CAPITOL HILL —
Ignoring a veto threat from the White House, the Republican-led Congress has authorized U.S. military programs and activities for the coming year, while temporarily sparing the Pentagon from the effects of automatic spending cuts.
By a vote of 70 to 27 the Senate passed the National Defense Authorization Act Wednesday, days after the House of Representatives approved the measure that lays out how much the Defense Department can spend and to what ends.
Senate Republican Leader Mitch McConnell called the NDAA “a win for our forces and a win for our country at a time of seemingly incalculable global crises.”
The legislation drew criticism from Democrats, including President Barack Obama, for siphoning funds from the military’s emergency contingency account in order to offset across-the-board cuts designed to shrink America’s fiscal imbalances.
The Senate’s Democratic leader, Harry Reid, decried the accounting tactic as “a gimmick” and “funny-money funding,” adding it “does nothing to support the security we need at home.”
“Everyone knows the president is going to veto this,” Reid added.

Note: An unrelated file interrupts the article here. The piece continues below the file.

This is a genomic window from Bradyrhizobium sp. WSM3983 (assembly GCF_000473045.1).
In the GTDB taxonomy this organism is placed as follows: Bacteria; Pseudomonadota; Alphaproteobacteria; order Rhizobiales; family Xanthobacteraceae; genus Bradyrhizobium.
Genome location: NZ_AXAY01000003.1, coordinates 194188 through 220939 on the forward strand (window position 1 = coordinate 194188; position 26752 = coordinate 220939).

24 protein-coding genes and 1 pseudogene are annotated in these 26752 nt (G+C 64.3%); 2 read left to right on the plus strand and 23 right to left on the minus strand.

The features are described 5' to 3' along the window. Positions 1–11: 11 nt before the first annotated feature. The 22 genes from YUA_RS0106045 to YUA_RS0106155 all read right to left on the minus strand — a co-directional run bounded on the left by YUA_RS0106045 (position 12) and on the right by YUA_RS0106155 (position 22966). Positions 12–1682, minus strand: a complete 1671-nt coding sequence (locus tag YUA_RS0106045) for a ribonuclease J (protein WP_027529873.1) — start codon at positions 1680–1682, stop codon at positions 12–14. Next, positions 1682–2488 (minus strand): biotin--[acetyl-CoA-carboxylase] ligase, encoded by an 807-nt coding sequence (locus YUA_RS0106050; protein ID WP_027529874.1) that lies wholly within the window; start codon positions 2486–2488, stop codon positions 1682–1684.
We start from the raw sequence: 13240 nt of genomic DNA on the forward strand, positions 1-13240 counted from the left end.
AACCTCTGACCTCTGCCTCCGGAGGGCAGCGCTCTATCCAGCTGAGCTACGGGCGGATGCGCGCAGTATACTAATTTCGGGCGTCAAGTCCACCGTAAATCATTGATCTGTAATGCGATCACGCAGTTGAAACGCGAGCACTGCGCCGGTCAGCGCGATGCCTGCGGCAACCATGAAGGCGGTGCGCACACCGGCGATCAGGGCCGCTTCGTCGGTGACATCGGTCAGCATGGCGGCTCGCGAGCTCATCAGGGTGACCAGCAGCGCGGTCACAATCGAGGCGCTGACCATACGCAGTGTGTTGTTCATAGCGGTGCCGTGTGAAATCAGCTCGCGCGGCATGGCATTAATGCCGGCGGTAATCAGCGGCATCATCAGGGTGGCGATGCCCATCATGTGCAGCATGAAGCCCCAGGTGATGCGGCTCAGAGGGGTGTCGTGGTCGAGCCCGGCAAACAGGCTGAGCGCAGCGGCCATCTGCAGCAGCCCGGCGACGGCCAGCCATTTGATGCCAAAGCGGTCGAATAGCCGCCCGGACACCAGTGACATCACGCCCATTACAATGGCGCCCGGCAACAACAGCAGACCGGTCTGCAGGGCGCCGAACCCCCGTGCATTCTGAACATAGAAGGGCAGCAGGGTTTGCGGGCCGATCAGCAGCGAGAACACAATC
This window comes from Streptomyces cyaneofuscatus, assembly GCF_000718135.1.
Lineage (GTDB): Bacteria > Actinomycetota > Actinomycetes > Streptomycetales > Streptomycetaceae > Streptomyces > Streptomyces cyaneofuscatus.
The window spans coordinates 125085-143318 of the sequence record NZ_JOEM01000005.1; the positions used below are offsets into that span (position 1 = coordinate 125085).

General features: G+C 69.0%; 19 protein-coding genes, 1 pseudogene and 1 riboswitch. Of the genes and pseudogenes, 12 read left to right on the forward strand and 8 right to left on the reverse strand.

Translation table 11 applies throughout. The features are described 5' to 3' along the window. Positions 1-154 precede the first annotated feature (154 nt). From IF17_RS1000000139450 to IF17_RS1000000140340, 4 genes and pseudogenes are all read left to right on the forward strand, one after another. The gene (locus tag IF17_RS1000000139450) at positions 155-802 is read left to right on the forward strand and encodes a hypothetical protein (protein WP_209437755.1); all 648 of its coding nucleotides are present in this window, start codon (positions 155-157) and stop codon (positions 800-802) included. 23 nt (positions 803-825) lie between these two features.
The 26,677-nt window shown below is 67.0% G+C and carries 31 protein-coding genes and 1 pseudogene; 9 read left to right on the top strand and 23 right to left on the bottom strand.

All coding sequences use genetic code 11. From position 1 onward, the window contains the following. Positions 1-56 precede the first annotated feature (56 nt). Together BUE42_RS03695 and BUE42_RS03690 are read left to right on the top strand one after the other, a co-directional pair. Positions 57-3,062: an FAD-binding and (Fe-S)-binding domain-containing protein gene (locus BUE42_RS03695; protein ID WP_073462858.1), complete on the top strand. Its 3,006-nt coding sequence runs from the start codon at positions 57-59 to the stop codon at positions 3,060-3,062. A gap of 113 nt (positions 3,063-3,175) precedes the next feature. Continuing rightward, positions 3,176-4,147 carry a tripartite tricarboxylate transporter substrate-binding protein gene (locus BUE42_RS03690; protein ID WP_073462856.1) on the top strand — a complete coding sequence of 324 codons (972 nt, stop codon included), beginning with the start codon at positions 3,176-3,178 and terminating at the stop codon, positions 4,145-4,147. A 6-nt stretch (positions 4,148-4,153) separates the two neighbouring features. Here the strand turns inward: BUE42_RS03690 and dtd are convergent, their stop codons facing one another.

Reid’s comments underscore a larger spending battle being waged on Capitol Hill. Republicans want to exempt the Pentagon from so-called sequester cuts while maintaining austerity in other federal agencies and programs. Democrats insist domestic priorities be included in any effort to undo the sequester.
“We [Democrats] are concerned about non-defense stuff,” Reid said last week. “We're concerned about the FBI, the federal court system. We’re concerned about our forests that are burning down. We’re concerned about money to build our highways. And rightfully so.”
A presidential veto of the NDAA would come one week after Congress narrowly avoided a partial government shutdown by extending federal spending authority for 10 weeks. During that time, talks are expected between the White House and congressional leaders on total government expenditures for the coming year and beyond.
By blocking a temporary “fix” of the military sequester, Democrats believe they will maintain leverage for a larger budget deal that includes austerity relief for domestic programs.
Republicans accuse Democrats of playing a dangerous partisan game with national security.
“This bill contains the funding authorization that the president asked for,” said McConnell, adding that vetoing the NDAA “will be the latest sorry chapter in a failed foreign policy based on campaign promises rather than realistically meeting the threats before us.”
Obama has 10 days to sign or veto the bill.